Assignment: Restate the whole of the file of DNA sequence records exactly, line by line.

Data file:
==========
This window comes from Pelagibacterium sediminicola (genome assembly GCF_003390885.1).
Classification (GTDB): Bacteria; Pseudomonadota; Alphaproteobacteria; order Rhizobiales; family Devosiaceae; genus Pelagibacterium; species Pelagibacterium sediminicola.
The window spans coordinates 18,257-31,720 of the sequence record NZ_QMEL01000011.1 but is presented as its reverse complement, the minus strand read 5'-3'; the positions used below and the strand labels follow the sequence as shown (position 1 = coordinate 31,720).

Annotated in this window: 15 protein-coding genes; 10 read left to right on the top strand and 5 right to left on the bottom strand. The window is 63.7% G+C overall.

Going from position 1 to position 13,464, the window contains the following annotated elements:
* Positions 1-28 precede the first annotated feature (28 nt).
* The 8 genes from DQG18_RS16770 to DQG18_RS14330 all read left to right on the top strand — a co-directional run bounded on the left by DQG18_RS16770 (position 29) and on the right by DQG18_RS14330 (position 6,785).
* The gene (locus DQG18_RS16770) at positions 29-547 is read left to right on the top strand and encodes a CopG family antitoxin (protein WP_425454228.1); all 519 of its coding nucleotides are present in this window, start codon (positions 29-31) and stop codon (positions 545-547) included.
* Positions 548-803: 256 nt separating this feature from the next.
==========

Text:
This window comes from Pelagibacterium sediminicola (genome assembly GCF_003390885.1).
Classification (GTDB): Bacteria; Pseudomonadota; Alphaproteobacteria; order Rhizobiales; family Devosiaceae; genus Pelagibacterium; species Pelagibacterium sediminicola.
The window spans coordinates 18,257-31,720 of the sequence record NZ_QMEL01000011.1 but is presented as its reverse complement, the minus strand read 5'-3'; the positions used below and the strand labels follow the sequence as shown (position 1 = coordinate 31,720).

Annotated in this window: 15 protein-coding genes; 10 read left to right on the top strand and 5 right to left on the bottom strand. The window is 63.7% G+C overall.

Going from position 1 to position 13,464, the window contains the following annotated elements:
* Positions 1-28 precede the first annotated feature (28 nt).
* The 8 genes from DQG18_RS16770 to DQG18_RS14330 all read left to right on the top strand — a co-directional run bounded on the left by DQG18_RS16770 (position 29) and on the right by DQG18_RS14330 (position 6,785).
* The gene (locus DQG18_RS16770) at positions 29-547 is read left to right on the top strand and encodes a CopG family antitoxin (protein WP_425454228.1); all 519 of its coding nucleotides are present in this window, start codon (positions 29-31) and stop codon (positions 545-547) included.
* Positions 548-803: 256 nt separating this feature from the next.